Goldline Music 10 Real Time Spectrum Analyser
The purpose of a spectrum analyser is to pinpoint non-linearities in the frequency response of an audio system caused by system inadequacies, speaker placement, or room acoustics, so that a degree of corrective equalisation may be applied.
The usual method of performing this analysis is to inject white or pink noise into the system and then analyse the acoustic energy picked up via a flat response microphone.
Analysis is then achieved by passing the received signal through a set of bandpass filters and examining the signal level in each frequency band.
Pink noise contains an equal amount of energy in every octave and is generally preferred for this type of measurement. White noise contains an equal amount of energy in each cycle (frequency) and, consequently, the high frequencies will contain much more energy than the low ones as there are fewer cycles per octave for the lower frequencies.
As well as having an unnatural frequency distribution, white noise can very easily burn out tweeters due to its high HF (high frequency) content.
The Music 10 uses pink noise and the analysis is displayed by means of ten rows of nine LEDs which indicate the sound energy in octave bands from 31Hz to 16kHz.
Each band reads between +3dB and -20dB, and a gain control is fitted so that any reasonable signal level may be accommodated.
The Music 10 is a self-contained, hand held unit which contains the noise source, the microphone and the analyser, and may be powered by means of internal batteries or a mains adaptor. The case is moulded from black plastic and closely resembles one of those Star Trek devices that they point and say 'No sign of intelligent life here captain!'
A red plastic screen covers the LEDs and an edge-operated control allows the gain to be adjusted smoothly.
Apart from the inevitable on/off switch there is a three position switch which selects fast or slow decay time for the display, or enables the display to be held indefinitely for further examination.
The pink noise output is available via a standard quarter inch jack socket, whilst a mini jack provides a line input so that off-tape signals, for example, may be checked for flat response.
An omnidirectional electret microphone is fitted at the front end of the analyser, positioned to avoid shielding effects from the case, and this is mounted behind a screen to minimise the risk of physical damage.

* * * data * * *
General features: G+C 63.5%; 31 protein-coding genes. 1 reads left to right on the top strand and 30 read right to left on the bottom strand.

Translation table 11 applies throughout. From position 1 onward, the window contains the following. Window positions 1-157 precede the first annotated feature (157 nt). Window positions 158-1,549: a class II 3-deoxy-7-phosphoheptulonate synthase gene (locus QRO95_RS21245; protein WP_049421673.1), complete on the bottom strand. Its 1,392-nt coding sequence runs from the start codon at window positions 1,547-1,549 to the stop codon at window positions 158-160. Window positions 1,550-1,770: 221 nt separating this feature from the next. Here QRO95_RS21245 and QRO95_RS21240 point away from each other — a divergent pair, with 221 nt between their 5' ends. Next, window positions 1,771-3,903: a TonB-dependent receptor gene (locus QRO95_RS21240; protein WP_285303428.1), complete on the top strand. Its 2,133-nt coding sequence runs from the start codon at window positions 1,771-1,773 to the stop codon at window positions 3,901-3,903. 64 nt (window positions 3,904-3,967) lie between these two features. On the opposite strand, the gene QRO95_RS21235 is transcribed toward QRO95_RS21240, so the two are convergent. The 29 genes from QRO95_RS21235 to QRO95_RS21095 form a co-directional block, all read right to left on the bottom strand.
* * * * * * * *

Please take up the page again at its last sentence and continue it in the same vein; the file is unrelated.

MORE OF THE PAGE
Connecting the pink noise output into a good quality domestic hi-fi yielded interesting results. Switching on the analyser, the gain was adjusted so that the LED columns reached approximately the 0dB line and the first noticeable thing was that they did not read very steadily, moving up and down by two or three dB's.
A certain amount of high frequency roll-off is to be expected in larger room's and this is indicated by a guideline on the display. It was difficult to read the constantly moving display but it became evident that at least one prominent peak around 2kHz existed at my listening position, due mainly I think to the speaker positioning, and my proximity to a wall.
Moving the analyser only slightly, yielded different results, underlining the importance of positioning.
The 'hold' mode freezes the current display, but as the readings fluctuate, this does not give a true indication of what is happening. Using the slow decay switch setting gives a slightly better display, but the integration time is still not long enough to obtain conclusively steady results.
The unit is priced at £249 and this is probably a reasonable price for the technology involved. I would, however, suggest that ten bands is not really enough for serious control room equalisation work and the positioning of the unit does appear to have a dramatic effect on its readout.
One area in which this device would probably be worthwhile is in mobile PA applications, where gross anomalies could be located and dealt with fairly efficiently.
Frequencies likely to give feedback problems can also be identified and the instruction sheet gives practical advice in this direction as well as suggestions for checking tape recorder head alignment.
It is unlikely that the small studio or home recordist would make sufficient use of this instrument to justify buying it, and a fully professional studio would undoubtedly hire something more sophisticated for the short time that it would be required.
With a bit of practice, I'm sure that this analyser is capable of giving valuable indications of what is wrong in a given acoustic environment but for my money, I think that the guy with the mobile PA rig is going to be the biggest potential customer.
Further details from Marquee Electronics Ltd., (Contact Details).
Review by Paul White
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